The cumulative gas consumption grew by only 0.30% for the period April 2015 – March 2016, mainly on account of reduction in domestic gas production and lower off take of gas in core sectors. Reduced production due to compensatory consumption of gas volumes by power and fertilizer sector under the pooling mechanism have contributed to the flat growth. CGD consumption in April 2015 – March 2016 grew by 3.3%. The cumulative gas production for the current year till march declined 4.2% compared to the previous year, while cumulative imports for the period were higher by 13.9% YoY.
After being a victim of regressive policies such as regulated price regime for Petroleum products, the oil and gas sector has seen some relief on this front with moves such as deregulation of diesel, direct benefit transfer and so on.
Decline in the crude oil price has further helped in reducing the import bill and under recoveries.
Subdued oil prices however, could put oil exploration and production companies in a tough spot as revenue realization and net profits could go down significantly. As a result, these companies could face challenges of investing in new projects and developing the current infrastructure.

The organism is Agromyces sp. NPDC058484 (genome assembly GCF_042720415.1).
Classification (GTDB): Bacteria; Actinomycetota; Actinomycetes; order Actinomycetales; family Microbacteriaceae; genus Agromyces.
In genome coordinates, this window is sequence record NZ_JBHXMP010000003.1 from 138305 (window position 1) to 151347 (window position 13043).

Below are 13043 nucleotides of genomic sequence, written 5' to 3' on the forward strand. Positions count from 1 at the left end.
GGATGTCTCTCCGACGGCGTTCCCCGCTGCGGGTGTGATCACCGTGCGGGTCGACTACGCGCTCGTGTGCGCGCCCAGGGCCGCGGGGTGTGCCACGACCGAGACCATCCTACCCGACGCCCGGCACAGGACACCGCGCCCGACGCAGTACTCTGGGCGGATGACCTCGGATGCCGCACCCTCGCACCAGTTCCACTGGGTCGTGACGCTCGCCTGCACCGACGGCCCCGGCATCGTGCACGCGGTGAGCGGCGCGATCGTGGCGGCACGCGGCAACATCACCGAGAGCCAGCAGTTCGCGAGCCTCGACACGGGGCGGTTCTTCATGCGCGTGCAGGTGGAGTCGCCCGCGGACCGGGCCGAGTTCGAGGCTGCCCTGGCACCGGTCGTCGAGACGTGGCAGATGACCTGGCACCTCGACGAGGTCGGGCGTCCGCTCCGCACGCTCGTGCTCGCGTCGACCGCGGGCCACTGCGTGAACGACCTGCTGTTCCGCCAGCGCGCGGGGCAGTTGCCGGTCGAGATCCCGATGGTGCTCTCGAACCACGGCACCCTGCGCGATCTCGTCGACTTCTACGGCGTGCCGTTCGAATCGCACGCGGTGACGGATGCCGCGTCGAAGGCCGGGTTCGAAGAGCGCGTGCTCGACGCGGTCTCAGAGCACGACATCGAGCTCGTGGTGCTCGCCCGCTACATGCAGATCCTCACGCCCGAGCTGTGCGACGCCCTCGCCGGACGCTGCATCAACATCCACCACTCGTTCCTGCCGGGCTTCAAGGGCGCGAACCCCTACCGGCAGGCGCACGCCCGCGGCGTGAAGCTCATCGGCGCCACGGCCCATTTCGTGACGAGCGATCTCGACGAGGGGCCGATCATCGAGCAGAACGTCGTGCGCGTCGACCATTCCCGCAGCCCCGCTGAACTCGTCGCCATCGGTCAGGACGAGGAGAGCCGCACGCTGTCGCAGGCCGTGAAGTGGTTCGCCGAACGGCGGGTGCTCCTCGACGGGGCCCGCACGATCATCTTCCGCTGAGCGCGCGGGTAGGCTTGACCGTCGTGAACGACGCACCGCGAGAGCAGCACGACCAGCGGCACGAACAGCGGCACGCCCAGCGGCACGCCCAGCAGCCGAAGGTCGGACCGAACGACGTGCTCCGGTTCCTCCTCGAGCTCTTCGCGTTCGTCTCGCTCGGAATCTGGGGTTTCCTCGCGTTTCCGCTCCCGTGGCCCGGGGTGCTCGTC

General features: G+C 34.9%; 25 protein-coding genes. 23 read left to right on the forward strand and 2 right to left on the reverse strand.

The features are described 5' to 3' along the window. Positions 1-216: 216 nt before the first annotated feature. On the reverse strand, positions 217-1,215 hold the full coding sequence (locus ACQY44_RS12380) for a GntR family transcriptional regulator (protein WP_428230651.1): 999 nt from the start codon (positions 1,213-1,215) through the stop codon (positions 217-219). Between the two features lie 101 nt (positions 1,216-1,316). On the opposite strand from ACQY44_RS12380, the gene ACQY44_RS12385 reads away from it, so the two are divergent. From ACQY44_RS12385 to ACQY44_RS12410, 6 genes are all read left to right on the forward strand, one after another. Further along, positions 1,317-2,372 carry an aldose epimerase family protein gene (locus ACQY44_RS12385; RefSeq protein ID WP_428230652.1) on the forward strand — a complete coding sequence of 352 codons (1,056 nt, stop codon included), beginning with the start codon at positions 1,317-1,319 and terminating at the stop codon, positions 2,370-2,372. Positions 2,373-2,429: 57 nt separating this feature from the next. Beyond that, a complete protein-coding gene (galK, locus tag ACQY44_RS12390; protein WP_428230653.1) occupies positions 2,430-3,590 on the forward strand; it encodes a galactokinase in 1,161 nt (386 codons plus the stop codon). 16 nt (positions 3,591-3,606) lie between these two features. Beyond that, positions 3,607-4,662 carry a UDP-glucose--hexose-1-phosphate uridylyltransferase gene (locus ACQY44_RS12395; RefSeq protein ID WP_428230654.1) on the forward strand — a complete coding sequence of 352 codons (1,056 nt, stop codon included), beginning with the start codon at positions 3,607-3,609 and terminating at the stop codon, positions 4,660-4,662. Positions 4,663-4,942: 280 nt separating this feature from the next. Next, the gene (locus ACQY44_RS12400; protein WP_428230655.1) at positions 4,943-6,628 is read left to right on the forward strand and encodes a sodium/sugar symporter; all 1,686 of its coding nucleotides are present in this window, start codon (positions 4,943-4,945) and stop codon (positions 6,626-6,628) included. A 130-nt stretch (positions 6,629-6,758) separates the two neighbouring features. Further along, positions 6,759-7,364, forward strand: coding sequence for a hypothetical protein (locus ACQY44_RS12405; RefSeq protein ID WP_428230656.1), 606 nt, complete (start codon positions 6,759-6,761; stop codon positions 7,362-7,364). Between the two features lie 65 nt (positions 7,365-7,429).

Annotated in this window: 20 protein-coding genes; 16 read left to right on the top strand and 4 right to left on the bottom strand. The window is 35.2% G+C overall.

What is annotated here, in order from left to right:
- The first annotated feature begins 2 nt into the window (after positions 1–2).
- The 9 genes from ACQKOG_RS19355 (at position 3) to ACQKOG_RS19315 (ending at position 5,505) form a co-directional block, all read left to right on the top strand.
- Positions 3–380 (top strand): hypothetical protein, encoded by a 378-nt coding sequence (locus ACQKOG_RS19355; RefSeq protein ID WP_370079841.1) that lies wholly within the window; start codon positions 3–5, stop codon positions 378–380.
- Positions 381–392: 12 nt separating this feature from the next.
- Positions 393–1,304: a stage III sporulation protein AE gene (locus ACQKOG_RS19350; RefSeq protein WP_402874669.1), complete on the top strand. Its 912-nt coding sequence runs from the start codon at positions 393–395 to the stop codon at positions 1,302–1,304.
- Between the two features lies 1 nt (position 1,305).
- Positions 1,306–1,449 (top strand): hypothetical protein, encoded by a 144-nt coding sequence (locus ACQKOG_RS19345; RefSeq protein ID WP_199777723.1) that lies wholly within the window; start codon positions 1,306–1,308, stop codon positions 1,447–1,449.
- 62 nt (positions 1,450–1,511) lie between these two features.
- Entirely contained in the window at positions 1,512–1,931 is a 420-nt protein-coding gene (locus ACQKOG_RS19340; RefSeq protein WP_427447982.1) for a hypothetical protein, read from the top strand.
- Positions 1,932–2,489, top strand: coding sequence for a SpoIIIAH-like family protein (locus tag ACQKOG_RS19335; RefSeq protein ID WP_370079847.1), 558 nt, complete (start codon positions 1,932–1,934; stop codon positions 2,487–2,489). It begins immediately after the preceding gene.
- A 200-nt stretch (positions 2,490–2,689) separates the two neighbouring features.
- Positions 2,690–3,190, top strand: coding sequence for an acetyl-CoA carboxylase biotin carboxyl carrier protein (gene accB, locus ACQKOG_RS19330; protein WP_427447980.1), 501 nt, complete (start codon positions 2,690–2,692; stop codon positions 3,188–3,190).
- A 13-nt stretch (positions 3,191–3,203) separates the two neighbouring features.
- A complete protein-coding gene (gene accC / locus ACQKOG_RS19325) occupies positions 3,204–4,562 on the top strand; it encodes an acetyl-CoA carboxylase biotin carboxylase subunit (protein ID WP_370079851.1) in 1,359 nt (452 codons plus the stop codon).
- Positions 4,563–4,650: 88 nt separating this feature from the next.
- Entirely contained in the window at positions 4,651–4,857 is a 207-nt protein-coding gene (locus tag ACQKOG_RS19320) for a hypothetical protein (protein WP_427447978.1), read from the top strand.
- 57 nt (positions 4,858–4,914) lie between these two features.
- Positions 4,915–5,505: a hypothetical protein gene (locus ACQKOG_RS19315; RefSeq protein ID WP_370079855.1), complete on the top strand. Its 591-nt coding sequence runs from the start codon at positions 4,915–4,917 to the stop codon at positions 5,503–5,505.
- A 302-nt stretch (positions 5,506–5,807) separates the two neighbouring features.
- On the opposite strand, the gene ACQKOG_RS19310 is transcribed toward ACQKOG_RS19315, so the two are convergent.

That said, lower oil prices may make oil production unviable in some areas and hence can impact production plan and balance sheet health of some of the oil exploration and production companies.
In the downstream segment, there is likely to be a lot of competition from the private players. One must also be cautious about capacity addition in refining space. The same is likely to lead to over supply, thus putting pressure on product cracks and margins.
The government's recently approved Hydrocarbon Exploration and Licensing Policy (HELP)-2016 will prove to be beneficial for the sector as a whole and afford a host of advantages including: single license for exploration and production of all forms of hydrocarbon; an open acreage policy; easy to administer revenue sharing model; marketing and pricing freedom for the crude oil and natural gas, and reduced royalty rates for offshore areas. This is likely to help attract investments.
The impact of HELP on the upstream sector is yet to be seen, however it would be visible from 2017.
The sector is quite vulnerable to global threats like slowdown in the US/Europe, tensions between Iran and US region etc. Going forward, higher domestic production, regulatory reforms across the value chain and pipeline, refining and gas infrastructure will be the driving factors for the sector.